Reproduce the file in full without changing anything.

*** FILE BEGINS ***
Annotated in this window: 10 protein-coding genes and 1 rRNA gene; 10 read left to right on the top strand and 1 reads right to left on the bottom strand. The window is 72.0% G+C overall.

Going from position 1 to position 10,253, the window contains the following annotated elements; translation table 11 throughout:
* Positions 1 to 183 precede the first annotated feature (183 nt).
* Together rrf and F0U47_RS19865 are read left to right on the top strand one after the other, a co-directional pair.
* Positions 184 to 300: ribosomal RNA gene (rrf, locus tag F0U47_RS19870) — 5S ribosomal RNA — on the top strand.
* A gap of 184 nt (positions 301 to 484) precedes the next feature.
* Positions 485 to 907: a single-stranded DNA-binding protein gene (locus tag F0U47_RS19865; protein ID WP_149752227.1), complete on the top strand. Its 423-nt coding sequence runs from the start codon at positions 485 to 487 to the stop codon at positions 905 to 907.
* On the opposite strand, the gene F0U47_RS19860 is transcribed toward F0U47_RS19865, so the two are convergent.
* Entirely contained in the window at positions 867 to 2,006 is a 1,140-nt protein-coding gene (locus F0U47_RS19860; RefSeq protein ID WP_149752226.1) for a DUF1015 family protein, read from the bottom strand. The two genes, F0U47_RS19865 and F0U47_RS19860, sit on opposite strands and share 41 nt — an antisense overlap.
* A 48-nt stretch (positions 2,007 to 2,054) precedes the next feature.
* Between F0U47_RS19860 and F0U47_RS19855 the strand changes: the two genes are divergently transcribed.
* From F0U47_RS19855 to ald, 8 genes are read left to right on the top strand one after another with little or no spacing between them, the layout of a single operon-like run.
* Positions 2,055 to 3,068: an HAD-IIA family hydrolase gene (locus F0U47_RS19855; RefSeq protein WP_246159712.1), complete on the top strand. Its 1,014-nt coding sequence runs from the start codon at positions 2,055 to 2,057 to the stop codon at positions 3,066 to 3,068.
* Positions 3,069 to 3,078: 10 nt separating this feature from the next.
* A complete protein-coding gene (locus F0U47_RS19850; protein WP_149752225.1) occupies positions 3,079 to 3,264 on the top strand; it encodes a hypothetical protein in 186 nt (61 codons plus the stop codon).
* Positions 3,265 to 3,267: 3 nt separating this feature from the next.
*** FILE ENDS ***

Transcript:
Annotated in this window: 10 protein-coding genes and 1 rRNA gene; 10 read left to right on the top strand and 1 reads right to left on the bottom strand. The window is 72.0% G+C overall.

Going from position 1 to position 10,253, the window contains the following annotated elements; translation table 11 throughout:
* Positions 1 to 183 precede the first annotated feature (183 nt).
* Together rrf and F0U47_RS19865 are read left to right on the top strand one after the other, a co-directional pair.
* Positions 184 to 300: ribosomal RNA gene (rrf, locus tag F0U47_RS19870) — 5S ribosomal RNA — on the top strand.
* A gap of 184 nt (positions 301 to 484) precedes the next feature.
* Positions 485 to 907: a single-stranded DNA-binding protein gene (locus tag F0U47_RS19865; protein ID WP_149752227.1), complete on the top strand. Its 423-nt coding sequence runs from the start codon at positions 485 to 487 to the stop codon at positions 905 to 907.
* On the opposite strand, the gene F0U47_RS19860 is transcribed toward F0U47_RS19865, so the two are convergent.
* Entirely contained in the window at positions 867 to 2,006 is a 1,140-nt protein-coding gene (locus F0U47_RS19860; RefSeq protein ID WP_149752226.1) for a DUF1015 family protein, read from the bottom strand. The two genes, F0U47_RS19865 and F0U47_RS19860, sit on opposite strands and share 41 nt — an antisense overlap.
* A 48-nt stretch (positions 2,007 to 2,054) precedes the next feature.
* Between F0U47_RS19860 and F0U47_RS19855 the strand changes: the two genes are divergently transcribed.
* From F0U47_RS19855 to ald, 8 genes are read left to right on the top strand one after another with little or no spacing between them, the layout of a single operon-like run.
* Positions 2,055 to 3,068: an HAD-IIA family hydrolase gene (locus F0U47_RS19855; RefSeq protein WP_246159712.1), complete on the top strand. Its 1,014-nt coding sequence runs from the start codon at positions 2,055 to 2,057 to the stop codon at positions 3,066 to 3,068.
* Positions 3,069 to 3,078: 10 nt separating this feature from the next.
* A complete protein-coding gene (locus F0U47_RS19850; protein WP_149752225.1) occupies positions 3,079 to 3,264 on the top strand; it encodes a hypothetical protein in 186 nt (61 codons plus the stop codon).
* Positions 3,265 to 3,267: 3 nt separating this feature from the next.